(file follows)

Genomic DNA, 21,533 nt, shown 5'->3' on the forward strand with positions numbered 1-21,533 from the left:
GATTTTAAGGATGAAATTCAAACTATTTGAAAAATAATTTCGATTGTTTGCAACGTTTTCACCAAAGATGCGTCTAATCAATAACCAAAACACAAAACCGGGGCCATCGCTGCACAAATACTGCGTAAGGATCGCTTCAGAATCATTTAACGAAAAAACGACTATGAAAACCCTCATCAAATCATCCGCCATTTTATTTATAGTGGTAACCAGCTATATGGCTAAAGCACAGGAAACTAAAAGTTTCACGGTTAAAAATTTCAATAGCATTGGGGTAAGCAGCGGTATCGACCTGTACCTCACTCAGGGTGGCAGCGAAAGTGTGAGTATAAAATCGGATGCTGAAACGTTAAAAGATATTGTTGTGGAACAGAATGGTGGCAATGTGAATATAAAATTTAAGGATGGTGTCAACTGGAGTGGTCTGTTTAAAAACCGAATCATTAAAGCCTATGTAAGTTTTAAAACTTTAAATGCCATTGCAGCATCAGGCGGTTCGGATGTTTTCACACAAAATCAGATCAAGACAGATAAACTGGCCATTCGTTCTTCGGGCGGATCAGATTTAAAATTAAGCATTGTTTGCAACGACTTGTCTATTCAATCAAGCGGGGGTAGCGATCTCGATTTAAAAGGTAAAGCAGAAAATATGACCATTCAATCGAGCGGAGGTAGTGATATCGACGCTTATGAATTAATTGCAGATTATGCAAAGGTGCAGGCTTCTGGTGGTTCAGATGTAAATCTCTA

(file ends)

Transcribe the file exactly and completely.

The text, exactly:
Genomic DNA, 21,533 nt, shown 5'->3' on the forward strand with positions numbered 1-21,533 from the left:
GATTTTAAGGATGAAATTCAAACTATTTGAAAAATAATTTCGATTGTTTGCAACGTTTTCACCAAAGATGCGTCTAATCAATAACCAAAACACAAAACCGGGGCCATCGCTGCACAAATACTGCGTAAGGATCGCTTCAGAATCATTTAACGAAAAAACGACTATGAAAACCCTCATCAAATCATCCGCCATTTTATTTATAGTGGTAACCAGCTATATGGCTAAAGCACAGGAAACTAAAAGTTTCACGGTTAAAAATTTCAATAGCATTGGGGTAAGCAGCGGTATCGACCTGTACCTCACTCAGGGTGGCAGCGAAAGTGTGAGTATAAAATCGGATGCTGAAACGTTAAAAGATATTGTTGTGGAACAGAATGGTGGCAATGTGAATATAAAATTTAAGGATGGTGTCAACTGGAGTGGTCTGTTTAAAAACCGAATCATTAAAGCCTATGTAAGTTTTAAAACTTTAAATGCCATTGCAGCATCAGGCGGTTCGGATGTTTTCACACAAAATCAGATCAAGACAGATAAACTGGCCATTCGTTCTTCGGGCGGATCAGATTTAAAATTAAGCATTGTTTGCAACGACTTGTCTATTCAATCAAGCGGGGGTAGCGATCTCGATTTAAAAGGTAAAGCAGAAAATATGACCATTCAATCGAGCGGAGGTAGTGATATCGACGCTTATGAATTAATTGCAGATTATGCAAAGGTGCAGGCTTCTGGTGGTTCAGATGTAAATCTCTA